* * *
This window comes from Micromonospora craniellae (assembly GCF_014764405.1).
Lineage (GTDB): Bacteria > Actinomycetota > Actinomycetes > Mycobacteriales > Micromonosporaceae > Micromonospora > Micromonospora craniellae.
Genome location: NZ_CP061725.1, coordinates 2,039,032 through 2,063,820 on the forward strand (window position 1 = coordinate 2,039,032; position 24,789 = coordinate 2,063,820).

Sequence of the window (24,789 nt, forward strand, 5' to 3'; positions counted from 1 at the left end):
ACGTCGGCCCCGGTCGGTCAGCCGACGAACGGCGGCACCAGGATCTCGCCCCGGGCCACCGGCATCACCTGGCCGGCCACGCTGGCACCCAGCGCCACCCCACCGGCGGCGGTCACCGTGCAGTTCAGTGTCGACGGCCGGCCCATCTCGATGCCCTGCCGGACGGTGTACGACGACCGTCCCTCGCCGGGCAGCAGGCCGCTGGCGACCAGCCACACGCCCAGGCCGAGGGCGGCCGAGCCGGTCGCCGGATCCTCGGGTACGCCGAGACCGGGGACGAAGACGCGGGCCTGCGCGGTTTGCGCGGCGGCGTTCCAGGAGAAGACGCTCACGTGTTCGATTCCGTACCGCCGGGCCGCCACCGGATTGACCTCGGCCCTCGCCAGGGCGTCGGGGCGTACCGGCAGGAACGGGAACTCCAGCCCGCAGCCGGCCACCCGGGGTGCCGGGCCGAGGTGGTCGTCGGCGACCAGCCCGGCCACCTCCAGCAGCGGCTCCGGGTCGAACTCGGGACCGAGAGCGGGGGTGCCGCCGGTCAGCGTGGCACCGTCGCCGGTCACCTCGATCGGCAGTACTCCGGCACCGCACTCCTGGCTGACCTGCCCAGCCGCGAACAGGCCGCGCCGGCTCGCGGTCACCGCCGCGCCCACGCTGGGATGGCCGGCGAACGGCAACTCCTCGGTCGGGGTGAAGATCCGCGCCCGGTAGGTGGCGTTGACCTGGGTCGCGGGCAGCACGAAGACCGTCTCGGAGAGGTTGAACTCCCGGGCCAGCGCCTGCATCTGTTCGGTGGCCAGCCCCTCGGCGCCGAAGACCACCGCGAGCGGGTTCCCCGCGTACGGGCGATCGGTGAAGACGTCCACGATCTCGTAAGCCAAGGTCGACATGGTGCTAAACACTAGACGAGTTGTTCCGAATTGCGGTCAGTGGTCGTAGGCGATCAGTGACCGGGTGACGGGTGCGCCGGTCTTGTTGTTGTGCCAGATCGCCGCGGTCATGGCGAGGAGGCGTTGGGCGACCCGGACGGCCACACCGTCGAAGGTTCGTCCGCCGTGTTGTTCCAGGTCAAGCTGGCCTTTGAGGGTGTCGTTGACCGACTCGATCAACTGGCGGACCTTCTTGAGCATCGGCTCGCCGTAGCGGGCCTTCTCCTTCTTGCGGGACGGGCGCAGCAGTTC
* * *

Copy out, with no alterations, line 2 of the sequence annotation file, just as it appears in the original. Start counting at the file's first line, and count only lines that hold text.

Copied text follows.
Lineage (GTDB): Bacteria > Actinomycetota > Actinomycetes > Mycobacteriales > Micromonosporaceae > Micromonospora > Micromonospora craniellae.